If you enjoy these videos and blogs, please consider supporting me via Patreon. For as little as $5/mo, you can get access to Patreon-only content which includes blog posts, giveaways, and videos! If you can’t afford $5/mo, but still want to support, consider the $1/mo option! Regardless, I thank you for your support in reading this blog and watching the videos. Blessed be, my Witchlettes!

Pumpkin Shortbread

I really like this shirt…

Remember when we made pumpkin bisque and made our own pumpkin purée for that? Well, I ended up with an extra 1-1/2 cups of purée that I need to figure out what to do with! So, I started with the pumpkin shortbread because, I love shortbread!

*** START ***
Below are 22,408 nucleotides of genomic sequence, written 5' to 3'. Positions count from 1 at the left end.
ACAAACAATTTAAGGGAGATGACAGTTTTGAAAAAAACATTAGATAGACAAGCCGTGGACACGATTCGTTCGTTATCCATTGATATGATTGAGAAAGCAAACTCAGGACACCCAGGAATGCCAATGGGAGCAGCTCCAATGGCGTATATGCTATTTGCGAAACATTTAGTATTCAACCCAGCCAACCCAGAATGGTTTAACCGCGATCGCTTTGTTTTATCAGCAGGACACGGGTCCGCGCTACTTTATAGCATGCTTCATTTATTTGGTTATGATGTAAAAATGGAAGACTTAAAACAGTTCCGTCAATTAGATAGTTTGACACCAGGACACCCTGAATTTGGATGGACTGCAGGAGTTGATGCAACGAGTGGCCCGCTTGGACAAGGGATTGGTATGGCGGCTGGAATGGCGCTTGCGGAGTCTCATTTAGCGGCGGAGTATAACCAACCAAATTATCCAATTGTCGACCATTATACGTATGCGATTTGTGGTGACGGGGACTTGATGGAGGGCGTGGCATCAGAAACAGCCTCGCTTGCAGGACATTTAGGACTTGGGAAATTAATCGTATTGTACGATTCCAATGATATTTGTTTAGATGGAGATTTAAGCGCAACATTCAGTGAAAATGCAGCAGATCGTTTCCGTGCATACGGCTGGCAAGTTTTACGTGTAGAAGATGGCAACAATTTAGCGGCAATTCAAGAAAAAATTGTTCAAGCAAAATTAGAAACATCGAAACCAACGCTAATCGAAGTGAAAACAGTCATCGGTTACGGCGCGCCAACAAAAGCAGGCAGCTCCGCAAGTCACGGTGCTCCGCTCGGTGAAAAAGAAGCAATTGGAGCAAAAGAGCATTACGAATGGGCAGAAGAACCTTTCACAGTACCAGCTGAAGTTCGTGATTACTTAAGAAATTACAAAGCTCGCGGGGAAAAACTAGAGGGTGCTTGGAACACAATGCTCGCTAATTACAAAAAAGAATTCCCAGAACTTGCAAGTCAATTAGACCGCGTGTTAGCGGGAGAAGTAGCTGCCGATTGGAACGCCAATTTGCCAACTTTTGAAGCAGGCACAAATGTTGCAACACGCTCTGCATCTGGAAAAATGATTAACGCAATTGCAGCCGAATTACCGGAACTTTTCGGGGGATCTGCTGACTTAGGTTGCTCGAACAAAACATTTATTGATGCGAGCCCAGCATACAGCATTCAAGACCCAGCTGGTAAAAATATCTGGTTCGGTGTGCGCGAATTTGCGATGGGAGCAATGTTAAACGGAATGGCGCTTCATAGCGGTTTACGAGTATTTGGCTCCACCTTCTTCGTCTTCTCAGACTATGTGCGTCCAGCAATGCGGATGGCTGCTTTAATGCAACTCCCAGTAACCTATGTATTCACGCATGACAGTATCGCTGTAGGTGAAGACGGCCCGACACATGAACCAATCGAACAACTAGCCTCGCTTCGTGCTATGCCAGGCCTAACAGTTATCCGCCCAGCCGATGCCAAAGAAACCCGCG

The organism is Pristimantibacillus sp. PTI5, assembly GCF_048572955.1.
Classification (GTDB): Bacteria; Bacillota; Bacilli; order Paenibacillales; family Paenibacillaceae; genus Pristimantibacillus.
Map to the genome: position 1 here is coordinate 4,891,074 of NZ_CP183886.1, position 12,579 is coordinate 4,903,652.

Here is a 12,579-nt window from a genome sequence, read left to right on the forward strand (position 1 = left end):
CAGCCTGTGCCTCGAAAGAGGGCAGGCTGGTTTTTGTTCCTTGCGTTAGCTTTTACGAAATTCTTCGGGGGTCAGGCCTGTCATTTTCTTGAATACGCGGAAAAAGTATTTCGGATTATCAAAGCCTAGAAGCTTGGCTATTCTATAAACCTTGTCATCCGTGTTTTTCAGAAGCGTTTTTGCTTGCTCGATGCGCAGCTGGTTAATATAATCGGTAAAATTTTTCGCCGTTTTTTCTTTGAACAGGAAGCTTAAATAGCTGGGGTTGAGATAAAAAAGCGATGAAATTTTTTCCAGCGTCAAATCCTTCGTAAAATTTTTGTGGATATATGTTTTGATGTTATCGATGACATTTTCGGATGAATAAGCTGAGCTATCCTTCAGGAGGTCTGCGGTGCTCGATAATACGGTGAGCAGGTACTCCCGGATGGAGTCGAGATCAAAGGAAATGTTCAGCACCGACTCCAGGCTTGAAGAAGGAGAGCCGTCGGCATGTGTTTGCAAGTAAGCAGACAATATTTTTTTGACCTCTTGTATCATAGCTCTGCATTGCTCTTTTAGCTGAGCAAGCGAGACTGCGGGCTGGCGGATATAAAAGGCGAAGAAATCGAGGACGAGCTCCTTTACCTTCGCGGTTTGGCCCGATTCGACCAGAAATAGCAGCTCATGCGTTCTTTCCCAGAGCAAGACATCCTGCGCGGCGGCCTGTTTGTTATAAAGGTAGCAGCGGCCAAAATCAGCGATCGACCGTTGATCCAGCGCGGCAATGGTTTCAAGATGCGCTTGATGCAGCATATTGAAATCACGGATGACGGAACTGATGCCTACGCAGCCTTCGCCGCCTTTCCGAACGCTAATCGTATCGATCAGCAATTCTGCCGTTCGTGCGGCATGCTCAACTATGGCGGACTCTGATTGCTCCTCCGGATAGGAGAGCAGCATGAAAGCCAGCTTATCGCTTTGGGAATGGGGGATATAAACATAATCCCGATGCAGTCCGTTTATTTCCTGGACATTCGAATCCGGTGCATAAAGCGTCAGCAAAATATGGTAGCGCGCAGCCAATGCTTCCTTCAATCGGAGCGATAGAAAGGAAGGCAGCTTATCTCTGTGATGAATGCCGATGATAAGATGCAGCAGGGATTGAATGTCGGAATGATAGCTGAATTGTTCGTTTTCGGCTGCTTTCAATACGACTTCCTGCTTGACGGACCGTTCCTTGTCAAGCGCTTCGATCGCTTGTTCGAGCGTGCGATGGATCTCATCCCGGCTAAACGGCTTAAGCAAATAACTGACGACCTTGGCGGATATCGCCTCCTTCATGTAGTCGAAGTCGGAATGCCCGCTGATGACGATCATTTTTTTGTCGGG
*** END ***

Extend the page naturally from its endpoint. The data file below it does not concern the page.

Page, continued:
Almond flour is a good 1-to-1 substitute for a shortbread recipe. Of course, so is gluten-free all purpose flour. Once I’m not meticulously counting carbs and trying to stay under 20g of net carbs per day (something I’ve been failing, recently), I’ll probably go back to my standard flours. I’m still going to be super carb conscious because–and this is the bizarre part–of the three of us kids, I’m the one with the most health issues. My body just really doesn’t like me, so it’s making my life complicated. I’d like to lose another 5lbs. Maybe 10lbs. Between 5 and 10. We’ll call that 7lbs. I’d like to lose another 7lbs. That will put me snuggly between 140 and 145lbs, which is where I’d like to be. I’m not unhappy with my current 150lbs; I would just like to have a little more wiggle room on weight gains which happen with new medications and flares and New Symptoms(TM) that end up being new disorders. To continue on the health trend, though, Cameraman Ken and I have discussed transitioning to a Mediterranean style diet. I need to do oodles of research on that and it’s not likely I’ll give up my chaffles or fathead dough, but it would be nice to bake with something other than almond or coconut flours.